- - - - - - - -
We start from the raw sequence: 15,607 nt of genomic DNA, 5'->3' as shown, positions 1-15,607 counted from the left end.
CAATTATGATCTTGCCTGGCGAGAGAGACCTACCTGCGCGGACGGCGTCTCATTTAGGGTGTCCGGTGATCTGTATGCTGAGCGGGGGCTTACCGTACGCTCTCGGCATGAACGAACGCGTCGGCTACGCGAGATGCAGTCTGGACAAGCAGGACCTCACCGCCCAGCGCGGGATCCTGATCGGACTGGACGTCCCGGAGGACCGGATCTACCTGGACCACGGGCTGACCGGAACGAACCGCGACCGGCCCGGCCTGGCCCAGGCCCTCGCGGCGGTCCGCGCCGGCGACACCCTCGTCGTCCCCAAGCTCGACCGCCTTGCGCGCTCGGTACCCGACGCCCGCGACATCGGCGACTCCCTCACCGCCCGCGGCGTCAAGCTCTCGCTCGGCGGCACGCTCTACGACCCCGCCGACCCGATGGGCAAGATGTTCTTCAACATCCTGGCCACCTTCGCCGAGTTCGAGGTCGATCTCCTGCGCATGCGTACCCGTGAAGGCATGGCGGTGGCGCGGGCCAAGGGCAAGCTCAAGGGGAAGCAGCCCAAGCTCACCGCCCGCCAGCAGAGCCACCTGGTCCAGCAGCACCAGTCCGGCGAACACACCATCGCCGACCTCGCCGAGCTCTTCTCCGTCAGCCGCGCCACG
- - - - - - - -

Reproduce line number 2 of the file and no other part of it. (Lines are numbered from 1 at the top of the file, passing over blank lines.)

CAATTATGATCTTGCCTGGCGAGAGAGACCTACCTGCGCGGACGGCGTCTCATTTAGGGTGTCCGGTGATCTGTATGCTGAGCGGGGGCTTACCGTACGCTCTCGGCATGAACGAACGCGTCGGCTACGCGAGATGCAGTCTGGACAAGCAGGACCTCACCGCCCAGCGCGGGATCCTGATCGGACTGGACGTCCCGGAGGACCGGATCTACCTGGACCACGGGCTGACCGGAACGAACCGCGACCGGCCCGGCCTGGCCCAGGCCCTCGCGGCGGTCCGCGCCGGCGACACCCTCGTCGTCCCCAAGCTCGACCGCCTTGCGCGCTCGGTACCCGACGCCCGCGACATCGGCGACTCCCTCACCGCCCGCGGCGTCAAGCTCTCGCTCGGCGGCACGCTCTACGACCCCGCCGACCCGATGGGCAAGATGTTCTTCAACATCCTGGCCACCTTCGCCGAGTTCGAGGTCGATCTCCTGCGCATGCGTACCCGTGAAGGCATGGCGGTGGCGCGGGCCAAGGGCAAGCTCAAGGGGAAGCAGCCCAAGCTCACCGCCCGCCAGCAGAGCCACCTGGTCCAGCAGCACCAGTCCGGCGAACACACCATCGCCGACCTCGCCGAGCTCTTCTCCGTCAGCCGCGCCACG